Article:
WSDOT staff know from past projects and travel patterns that disruptions to highways can push travelers onto alternate routes. Map and traffic apps may lead drivers around congestion through residential areas.

“There are other roads and other paths that drivers may elect to take if drivers don’t want to sit in traffic,” Emerson said.

City and state staff are coordinating to adjust city signals and timing to mitigate overflow onto Everett’s streets.

The contract, once awarded, will preclude roadwork conflicting with city events or projects, Emerson said.

Bids for the project, which includes similar work on I-90 between Issaquah and North Bend, are due March 2. WSDOT hopes to have a contractor in place by April, with work starting soon afterward and lasting through early 2023.

The exact schedule will be up to the contractor.

Once that’s determined, WSDOT plans to launch a “very large” communication campaign so people know of any road closures. The state encourages drivers to delay or skip trips during closures, taking them at other times, or carpooling and taking transit.

The only other major north-south routes are Highway 99 west of I-5 and Highway 9 east of I-5.

Have a question? Call 425-339-3037 or email Please include your first and last name and city of residence.

Talk to us

More in Local News

Funko mascots Freddy Funko roll past on a conveyor belt in the Pop! Factory of the company's new flagship store on Aug. 18, 2017.  (Dan Bates / The Herald)
Lawsuit: Funko misled investors about Arizona move

A shareholder claims Funko’s decision to relocate its distribution center from Everett to Arizona was “disastrous.”

1 stabbed at apartment in Lynnwood

The man, 26, was taken to an Everett hospital with “serious injuries.”

A firefighting helicopter carries a bucket of water from a nearby river to the Bolt Creek Fire on Saturday, Sep. 10, 2022, on U.S. Highway 2 near Index, Washington. (Ryan Berry / The Herald)
Red flag fire warning issued west of Cascades

There are “critical fire weather” conditions due to humidity and wind in the Cascades, according to the National Weather Service.

A house fire damaged two homes around 1:30 a.m. Tuesday, June 6, 2023 in Marysville, Washington. (Photo provided by Marysville Fire District)
Fire burns 2 homes in Marysville, killing 2 dogs

Firefighters responded to a report of a fire north of Lakewood Crossing early Tuesday, finding two houses engulfed in flames.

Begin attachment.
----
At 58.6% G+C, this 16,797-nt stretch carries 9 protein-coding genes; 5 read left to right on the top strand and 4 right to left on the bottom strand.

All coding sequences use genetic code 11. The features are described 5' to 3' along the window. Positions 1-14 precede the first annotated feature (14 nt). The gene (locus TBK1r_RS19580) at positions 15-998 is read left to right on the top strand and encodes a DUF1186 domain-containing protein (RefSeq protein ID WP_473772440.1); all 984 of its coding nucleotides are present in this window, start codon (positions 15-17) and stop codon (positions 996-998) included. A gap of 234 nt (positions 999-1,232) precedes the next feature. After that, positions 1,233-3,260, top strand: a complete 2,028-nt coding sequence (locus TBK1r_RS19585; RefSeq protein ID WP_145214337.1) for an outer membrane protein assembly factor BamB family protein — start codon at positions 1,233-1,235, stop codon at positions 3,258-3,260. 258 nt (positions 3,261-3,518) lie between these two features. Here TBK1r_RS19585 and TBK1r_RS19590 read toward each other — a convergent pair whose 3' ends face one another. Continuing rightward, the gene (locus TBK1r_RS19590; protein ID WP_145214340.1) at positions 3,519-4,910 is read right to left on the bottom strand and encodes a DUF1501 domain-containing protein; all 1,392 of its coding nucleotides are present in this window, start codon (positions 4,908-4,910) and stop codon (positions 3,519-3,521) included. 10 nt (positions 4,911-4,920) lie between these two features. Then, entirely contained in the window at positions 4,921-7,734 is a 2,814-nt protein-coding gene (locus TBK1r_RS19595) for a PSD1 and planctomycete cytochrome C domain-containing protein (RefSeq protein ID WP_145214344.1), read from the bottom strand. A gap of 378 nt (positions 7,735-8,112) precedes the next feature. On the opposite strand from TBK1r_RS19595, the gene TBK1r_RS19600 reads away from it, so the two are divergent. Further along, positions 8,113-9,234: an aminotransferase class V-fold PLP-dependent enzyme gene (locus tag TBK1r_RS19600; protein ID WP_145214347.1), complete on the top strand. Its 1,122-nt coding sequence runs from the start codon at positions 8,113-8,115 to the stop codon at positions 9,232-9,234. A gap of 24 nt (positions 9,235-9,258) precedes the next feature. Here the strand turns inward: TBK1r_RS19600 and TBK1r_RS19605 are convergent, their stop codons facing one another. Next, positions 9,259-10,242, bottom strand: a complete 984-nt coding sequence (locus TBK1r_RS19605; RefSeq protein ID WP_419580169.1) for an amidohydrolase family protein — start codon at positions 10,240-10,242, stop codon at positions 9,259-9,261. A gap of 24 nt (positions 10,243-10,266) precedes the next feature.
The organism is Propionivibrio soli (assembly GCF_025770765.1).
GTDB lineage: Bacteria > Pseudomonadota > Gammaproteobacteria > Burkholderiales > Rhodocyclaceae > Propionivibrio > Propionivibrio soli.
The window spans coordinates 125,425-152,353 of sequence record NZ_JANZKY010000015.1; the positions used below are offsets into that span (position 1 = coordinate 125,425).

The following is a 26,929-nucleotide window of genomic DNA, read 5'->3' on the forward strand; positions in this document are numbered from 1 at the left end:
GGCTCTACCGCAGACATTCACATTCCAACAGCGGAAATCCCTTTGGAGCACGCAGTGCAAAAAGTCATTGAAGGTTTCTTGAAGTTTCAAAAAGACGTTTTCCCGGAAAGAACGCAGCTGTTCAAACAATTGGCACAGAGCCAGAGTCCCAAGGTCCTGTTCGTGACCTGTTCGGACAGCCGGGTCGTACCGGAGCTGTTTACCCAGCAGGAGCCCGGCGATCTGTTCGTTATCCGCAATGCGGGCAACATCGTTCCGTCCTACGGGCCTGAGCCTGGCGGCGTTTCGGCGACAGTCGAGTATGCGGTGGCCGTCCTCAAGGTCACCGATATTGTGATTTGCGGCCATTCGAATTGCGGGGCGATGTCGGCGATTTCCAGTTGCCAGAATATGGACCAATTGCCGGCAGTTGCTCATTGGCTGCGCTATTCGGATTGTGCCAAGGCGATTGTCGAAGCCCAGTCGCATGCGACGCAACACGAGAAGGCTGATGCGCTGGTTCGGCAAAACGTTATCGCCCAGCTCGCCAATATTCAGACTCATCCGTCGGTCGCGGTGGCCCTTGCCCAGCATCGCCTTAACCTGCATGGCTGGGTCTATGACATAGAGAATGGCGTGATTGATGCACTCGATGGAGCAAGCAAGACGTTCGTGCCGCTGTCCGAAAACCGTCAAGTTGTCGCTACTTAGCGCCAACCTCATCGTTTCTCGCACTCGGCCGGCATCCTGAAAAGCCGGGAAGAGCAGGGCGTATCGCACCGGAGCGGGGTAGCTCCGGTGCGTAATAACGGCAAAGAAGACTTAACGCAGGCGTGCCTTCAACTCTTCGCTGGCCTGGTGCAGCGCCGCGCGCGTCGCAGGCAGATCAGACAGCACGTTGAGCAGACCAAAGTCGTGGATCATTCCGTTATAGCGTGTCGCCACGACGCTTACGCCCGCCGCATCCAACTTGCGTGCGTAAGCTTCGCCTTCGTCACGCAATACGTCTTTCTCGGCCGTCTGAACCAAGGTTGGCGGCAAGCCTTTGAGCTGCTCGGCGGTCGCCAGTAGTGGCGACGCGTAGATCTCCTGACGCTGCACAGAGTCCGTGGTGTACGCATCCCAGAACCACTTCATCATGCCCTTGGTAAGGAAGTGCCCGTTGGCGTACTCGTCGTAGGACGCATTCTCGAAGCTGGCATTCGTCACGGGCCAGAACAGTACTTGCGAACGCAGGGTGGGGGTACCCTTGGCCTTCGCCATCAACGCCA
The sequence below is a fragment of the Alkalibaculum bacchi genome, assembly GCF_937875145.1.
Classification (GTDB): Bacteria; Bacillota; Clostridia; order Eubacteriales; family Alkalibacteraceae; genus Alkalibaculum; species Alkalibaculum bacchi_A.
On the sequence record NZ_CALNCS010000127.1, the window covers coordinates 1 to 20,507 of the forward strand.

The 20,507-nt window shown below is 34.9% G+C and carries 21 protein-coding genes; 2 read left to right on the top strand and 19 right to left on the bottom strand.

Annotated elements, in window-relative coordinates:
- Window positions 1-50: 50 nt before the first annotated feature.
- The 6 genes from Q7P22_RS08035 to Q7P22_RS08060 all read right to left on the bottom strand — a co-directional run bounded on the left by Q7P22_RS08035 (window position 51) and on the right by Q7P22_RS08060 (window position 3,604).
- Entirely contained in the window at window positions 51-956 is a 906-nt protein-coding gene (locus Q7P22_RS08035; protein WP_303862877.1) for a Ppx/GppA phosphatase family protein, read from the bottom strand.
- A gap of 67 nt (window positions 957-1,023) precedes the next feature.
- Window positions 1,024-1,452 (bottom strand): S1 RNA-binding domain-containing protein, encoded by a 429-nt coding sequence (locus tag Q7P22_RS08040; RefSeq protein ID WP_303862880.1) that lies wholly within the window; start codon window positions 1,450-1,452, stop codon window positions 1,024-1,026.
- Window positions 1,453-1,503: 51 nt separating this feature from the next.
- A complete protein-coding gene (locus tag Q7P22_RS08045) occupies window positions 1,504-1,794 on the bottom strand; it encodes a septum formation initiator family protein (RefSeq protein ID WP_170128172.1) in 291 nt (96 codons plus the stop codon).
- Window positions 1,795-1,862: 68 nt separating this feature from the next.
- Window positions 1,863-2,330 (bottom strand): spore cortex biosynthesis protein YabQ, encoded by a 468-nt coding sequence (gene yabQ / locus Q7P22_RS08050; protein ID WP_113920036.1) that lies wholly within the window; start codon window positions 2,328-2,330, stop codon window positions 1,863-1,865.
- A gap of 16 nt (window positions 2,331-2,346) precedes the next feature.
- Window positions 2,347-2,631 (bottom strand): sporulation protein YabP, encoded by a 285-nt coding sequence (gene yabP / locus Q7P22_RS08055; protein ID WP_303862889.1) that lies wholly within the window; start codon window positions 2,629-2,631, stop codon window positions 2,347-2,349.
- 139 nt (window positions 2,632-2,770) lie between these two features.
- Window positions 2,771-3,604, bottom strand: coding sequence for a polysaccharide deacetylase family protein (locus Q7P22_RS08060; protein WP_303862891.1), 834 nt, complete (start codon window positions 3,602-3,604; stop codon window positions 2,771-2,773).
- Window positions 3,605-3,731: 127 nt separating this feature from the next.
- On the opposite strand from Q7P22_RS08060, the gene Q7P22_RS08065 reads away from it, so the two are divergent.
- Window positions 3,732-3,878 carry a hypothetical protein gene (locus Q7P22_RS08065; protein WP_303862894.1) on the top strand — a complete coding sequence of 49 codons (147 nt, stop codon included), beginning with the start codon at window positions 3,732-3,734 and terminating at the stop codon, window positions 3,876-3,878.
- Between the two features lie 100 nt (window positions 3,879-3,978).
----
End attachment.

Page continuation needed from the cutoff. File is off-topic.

Logo for news use featuring the municipality of Mountlake Terrace in Snohomish County, Washington. 220118
Mountlake Terrace eyes one-time projects for $2.4M in federal funds

Staff recommended $750,000 for a new roof and HVAC at the library, $250,000 toward a nonprofit facility in Lynnwood and more.

The Snohomish River turns along the edge of the Bob Heirman Wildlife Preserve at Thomas’ Eddy on Wednesday, May 3, 2023 in Snohomish, Washington. (Olivia Vanni / The Herald)
To build a healthier Snohomish River, more log jams

About $2.8M in grants will help engineer log jams, tear down levees and promote salmon restoration at Bob Heirman Wildlife Preserve.

Dave "Bronco" Erickson stands next to the pink-and-purple 1991 Subaru Justy hatchback “Pork Chop Express” car that he is seeking to re-home for $500. The car has been on Whidbey Island for years, mainly as yard art. (Andrea Brown / The Herald)
For sale: Whidbey’s fabled ‘Pork Chop Express’ gets great smileage

Asking price is $500 for the 1991 Subaru Justy, a three-cylinder econobox with 65K miles and a transmission as rare as hen’s teeth.

Ciscoe Morris, a longtime horticulturist and gardening expert, will speak at Sorticulture. (Photo provided by Sorticulture)
Get your Sorticulture on: Garden festival returns to downtown Everett

It’s a chance to shop, dance, get gardening tips, throw an axe and look through a big kaleidoscope. Admission is free.

Marysville resident sentenced to 15 years for fentanyl operation

Jose Eduardo Garnica received a shipment from China labeled “Furniture Parts.” It had fentanyl-manufacturing parts.

Most Read